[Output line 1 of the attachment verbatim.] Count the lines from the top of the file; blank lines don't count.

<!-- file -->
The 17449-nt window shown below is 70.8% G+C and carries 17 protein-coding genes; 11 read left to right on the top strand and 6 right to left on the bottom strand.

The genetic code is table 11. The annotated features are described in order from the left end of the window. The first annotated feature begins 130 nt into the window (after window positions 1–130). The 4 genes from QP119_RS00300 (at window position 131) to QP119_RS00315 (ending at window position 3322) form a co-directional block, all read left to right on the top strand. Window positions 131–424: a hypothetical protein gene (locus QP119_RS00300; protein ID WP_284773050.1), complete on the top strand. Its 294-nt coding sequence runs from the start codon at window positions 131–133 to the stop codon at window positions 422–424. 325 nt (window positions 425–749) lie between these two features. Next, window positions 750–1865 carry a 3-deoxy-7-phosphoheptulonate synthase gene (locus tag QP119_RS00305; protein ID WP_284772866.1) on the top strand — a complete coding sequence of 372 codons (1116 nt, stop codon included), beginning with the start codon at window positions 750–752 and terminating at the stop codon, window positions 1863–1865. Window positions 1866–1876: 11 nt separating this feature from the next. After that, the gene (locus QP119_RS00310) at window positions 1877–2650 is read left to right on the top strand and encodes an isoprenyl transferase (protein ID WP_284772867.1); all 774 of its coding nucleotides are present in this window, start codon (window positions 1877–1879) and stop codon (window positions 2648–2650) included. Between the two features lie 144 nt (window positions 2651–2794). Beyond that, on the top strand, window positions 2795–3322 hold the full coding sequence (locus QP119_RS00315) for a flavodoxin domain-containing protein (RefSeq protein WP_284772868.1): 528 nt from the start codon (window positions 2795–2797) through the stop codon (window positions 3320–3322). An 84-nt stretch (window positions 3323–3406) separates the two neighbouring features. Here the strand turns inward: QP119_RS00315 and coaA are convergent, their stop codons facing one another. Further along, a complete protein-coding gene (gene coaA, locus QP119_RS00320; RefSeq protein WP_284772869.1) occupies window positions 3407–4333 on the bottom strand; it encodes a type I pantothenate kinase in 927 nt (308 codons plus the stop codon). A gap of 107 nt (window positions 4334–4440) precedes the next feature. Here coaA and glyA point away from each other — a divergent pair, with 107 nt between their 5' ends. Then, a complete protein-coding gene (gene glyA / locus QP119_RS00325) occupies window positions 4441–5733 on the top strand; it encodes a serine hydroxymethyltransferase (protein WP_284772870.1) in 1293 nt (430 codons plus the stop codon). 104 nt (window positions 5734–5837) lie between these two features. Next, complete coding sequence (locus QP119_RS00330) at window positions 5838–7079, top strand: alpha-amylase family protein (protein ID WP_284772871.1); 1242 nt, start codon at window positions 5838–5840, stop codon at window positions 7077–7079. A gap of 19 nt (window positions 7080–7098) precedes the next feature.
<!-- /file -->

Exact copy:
The 17449-nt window shown below is 70.8% G+C and carries 17 protein-coding genes; 11 read left to right on the top strand and 6 right to left on the bottom strand.